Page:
at 23.) She contends that these additional duties constitute an adverse employment
action. Assuming that the assignment of these additional duties to Harris constitutes
an adverse employment action (something the court doubts), Harris’s claim would
still fail. Harris began performing these duties when she assumed Hamby’s role in
the ARP. Harris has not shown that other employees were not assigned additional
duties upon assuming a new position.
Finally, Harris contends that the reorganization had a disparate impact on
African Americans. The “disparate impact theory prohibits neutral employment
practices which, while non-discriminatory on their face, visit an adverse,
disproportionate impact on a statutorily-protected group.” E.E.O.C. v. Joe’s Stone
Crab, Inc., 220 F.3d 1263, 1274 (11th Cir. 2000) (citation omitted). To establish a
disparate impact claim, a plaintiff must show (1) a “significant statistical disparity
between” the protected group and the nonprotected group, (2) “that there is a specific,
facially-neutral, employment practice which is the alleged cause of the disparity,” and
(3) that “a causal nexus exists between the specific employment practice identified
and the statistical disparity shown.” Id. (discussing these elements in the gender
discrimination context). The third element requires “statistical evidence of a kind and
degree sufficient to show that the practice in question has caused the exclusion of
applicants for jobs or promotions because of their membership in a protected group.”
Watson v. Fort Worth Bank & Trust, 487 U.S. 977, 994, 108 S. Ct. 2777, 2789
Here, Harris cannot establish the first or third elements of a disparate impact
claim. First, she has not shown a significant statistical disparity between African
Americans and non-African Americans in the staffing of the ARP. In fact, the record
shows that no one lost their job because of the reorganization. See Part III.A.2.a.iii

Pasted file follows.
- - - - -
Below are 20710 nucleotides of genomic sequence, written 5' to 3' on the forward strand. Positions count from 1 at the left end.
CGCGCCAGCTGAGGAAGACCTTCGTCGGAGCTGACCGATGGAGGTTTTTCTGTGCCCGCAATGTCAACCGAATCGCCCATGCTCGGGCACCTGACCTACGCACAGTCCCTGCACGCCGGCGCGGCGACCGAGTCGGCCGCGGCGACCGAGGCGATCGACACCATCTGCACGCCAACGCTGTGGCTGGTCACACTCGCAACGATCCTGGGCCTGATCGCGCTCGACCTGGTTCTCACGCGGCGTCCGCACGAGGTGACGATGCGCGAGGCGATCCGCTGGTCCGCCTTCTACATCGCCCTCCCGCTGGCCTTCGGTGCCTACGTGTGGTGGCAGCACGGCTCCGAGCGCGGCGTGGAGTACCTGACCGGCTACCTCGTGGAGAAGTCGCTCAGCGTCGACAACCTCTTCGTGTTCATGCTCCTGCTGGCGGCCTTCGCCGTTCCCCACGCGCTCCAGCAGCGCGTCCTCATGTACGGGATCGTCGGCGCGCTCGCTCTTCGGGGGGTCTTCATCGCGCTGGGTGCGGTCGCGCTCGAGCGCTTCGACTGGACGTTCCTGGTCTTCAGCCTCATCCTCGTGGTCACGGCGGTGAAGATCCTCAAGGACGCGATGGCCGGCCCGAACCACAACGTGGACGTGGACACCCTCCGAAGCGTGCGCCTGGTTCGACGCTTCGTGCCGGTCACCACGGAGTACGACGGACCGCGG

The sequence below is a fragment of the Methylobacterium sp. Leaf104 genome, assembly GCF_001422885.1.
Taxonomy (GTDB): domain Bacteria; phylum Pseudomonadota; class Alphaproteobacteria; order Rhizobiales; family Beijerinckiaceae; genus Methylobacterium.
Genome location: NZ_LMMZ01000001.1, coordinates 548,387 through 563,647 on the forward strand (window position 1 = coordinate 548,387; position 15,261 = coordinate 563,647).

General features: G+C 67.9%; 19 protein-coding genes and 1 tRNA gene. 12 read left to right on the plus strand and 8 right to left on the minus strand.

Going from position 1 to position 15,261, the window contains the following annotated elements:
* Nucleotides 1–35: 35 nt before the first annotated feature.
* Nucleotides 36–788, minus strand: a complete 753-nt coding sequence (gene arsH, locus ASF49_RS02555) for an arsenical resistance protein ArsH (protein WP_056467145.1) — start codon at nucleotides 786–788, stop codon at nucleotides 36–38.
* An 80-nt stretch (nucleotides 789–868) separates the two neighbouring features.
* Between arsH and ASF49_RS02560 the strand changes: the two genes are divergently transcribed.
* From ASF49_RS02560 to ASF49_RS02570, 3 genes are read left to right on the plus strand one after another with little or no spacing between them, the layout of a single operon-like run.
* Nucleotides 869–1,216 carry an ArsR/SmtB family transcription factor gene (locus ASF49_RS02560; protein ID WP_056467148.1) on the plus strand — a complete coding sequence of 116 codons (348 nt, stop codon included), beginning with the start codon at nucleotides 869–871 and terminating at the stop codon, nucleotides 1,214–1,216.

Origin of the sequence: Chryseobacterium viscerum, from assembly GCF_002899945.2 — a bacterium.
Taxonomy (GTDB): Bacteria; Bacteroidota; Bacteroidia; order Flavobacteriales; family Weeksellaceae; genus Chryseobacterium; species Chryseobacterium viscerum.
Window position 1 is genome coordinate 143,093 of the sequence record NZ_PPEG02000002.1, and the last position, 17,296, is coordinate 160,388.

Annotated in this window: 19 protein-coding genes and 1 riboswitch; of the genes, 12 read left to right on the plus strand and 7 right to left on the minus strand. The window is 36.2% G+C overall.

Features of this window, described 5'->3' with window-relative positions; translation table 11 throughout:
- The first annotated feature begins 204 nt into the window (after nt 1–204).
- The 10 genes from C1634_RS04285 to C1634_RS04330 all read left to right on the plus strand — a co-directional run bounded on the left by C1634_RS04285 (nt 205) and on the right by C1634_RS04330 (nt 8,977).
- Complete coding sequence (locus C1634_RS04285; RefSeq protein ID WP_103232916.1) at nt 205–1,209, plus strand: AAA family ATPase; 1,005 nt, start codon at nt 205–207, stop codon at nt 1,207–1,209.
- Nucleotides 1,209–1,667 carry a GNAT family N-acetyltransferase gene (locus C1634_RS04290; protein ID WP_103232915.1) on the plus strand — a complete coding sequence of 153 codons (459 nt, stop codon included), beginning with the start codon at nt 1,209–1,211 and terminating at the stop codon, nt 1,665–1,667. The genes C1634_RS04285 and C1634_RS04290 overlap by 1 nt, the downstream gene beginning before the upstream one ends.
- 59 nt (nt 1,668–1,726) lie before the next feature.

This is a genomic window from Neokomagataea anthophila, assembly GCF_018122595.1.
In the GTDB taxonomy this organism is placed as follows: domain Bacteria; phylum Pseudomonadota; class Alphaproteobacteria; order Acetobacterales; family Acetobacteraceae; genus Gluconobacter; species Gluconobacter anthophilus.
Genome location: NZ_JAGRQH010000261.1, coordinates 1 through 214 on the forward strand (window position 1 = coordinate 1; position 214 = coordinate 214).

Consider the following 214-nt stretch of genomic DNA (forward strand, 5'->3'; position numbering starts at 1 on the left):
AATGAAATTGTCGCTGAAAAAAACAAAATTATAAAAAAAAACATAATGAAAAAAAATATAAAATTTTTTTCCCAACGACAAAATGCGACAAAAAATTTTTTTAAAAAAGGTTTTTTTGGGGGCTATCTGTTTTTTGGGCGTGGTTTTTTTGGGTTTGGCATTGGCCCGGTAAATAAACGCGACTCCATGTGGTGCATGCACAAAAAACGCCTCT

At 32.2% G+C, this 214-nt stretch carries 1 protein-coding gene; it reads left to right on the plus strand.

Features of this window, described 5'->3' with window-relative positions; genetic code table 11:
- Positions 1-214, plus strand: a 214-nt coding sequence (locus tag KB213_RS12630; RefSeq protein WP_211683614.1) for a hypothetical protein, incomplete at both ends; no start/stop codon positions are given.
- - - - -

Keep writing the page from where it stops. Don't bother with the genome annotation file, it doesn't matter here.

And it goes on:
supra. And, even though the reorganization adversely affected Harris and three other
African American nurses, this number is simply too small to demonstrate a significant
Second, Harris has not produced statistical evidence which shows the
reorganization adversely affected African Americans because they are African
American. In fact, the record shows that the reorganization impacted the ARP’s white
and black medical staff equally.8 Thus, the only reasonably inference is that the
reorganization impacted the African American medical staff members because they
were medical staff members, not because they were African American.
Admittedly, the reorganization impacted more African American staff members
than white staff members. As Harris points out, only one out of the ten clinical staff
members was black whereas three of the five LPNs were black. Because the
reorganization did not affect the clinical staff, Harris contends that it adversely
affected African Americans. Essentially, Harris contends that the System decided to
reorganize the medical staff rather than the clinical staff because of race. This
contention is actually a disparate treatment argument, not a disparate impact
argument. Nonetheless, this argument still fails because Harris has not shown that the
The other two LPNs were white. (Doc. 48-6 at 6-7, ¶ 17.)
reorganization was a pretext for discrimination. See Section III.A.2.a.ii. & iii.
For the foregoing reasons, the Motion is due to be GRANTED as to Harris’s
disparate impact claim.
Harris next contends that the System retaliated against her. Title VII prohibits
employers from discriminating against an employee because she has opposed an
unlawful employment practice. See 42 U.S.C. § 2000e-3(a). As with her race
discrimination claims, Harris has no direct evidence of retaliation. Therefore, the
court will analyze Harris’s claims under the McDonnell Douglas burden shifting
To make out a prima facie case of retaliation, Harris must show that “(1) she
engaged in an activity protected under Title VII; (2) she suffered an adverse
employment action; and (3) there was a causal connection between the protected
activity and the adverse employment action.” Crawford v. Carroll, 529 F.3d 961, 970
(11th Cir. 2008) (citing Pennington v. City of Huntsville, 261 F.3d 1262, 1266 (11th
Cir.2001)). For a retaliation claim, an adverse employment action means an action
which “well might have dissuaded a reasonable worker from making or supporting
a charge of discrimination.” Crawford, 529 F.3d at 974 (quoting Burlington N. &